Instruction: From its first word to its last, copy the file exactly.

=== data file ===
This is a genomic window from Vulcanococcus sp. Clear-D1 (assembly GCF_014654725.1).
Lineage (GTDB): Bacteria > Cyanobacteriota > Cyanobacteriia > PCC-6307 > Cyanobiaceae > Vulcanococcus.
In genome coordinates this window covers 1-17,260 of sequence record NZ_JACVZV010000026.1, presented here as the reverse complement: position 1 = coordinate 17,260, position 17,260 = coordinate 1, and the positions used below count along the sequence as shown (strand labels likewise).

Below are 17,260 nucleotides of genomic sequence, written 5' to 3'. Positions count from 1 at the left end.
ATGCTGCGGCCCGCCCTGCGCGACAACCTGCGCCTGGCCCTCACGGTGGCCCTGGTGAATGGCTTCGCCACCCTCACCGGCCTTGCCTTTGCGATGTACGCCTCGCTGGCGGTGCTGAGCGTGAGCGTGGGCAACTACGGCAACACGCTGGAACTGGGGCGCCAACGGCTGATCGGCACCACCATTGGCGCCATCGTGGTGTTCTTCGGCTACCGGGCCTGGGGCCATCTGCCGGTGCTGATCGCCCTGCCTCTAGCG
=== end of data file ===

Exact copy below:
This is a genomic window from Vulcanococcus sp. Clear-D1 (assembly GCF_014654725.1).
Lineage (GTDB): Bacteria > Cyanobacteriota > Cyanobacteriia > PCC-6307 > Cyanobiaceae > Vulcanococcus.
In genome coordinates this window covers 1-17,260 of sequence record NZ_JACVZV010000026.1, presented here as the reverse complement: position 1 = coordinate 17,260, position 17,260 = coordinate 1, and the positions used below count along the sequence as shown (strand labels likewise).

Below are 17,260 nucleotides of genomic sequence, written 5' to 3'. Positions count from 1 at the left end.
ATGCTGCGGCCCGCCCTGCGCGACAACCTGCGCCTGGCCCTCACGGTGGCCCTGGTGAATGGCTTCGCCACCCTCACCGGCCTTGCCTTTGCGATGTACGCCTCGCTGGCGGTGCTGAGCGTGAGCGTGGGCAACTACGGCAACACGCTGGAACTGGGGCGCCAACGGCTGATCGGCACCACCATTGGCGCCATCGTGGTGTTCTTCGGCTACCGGGCCTGGGGCCATCTGCCGGTGCTGATCGCCCTGCCTCTAGCG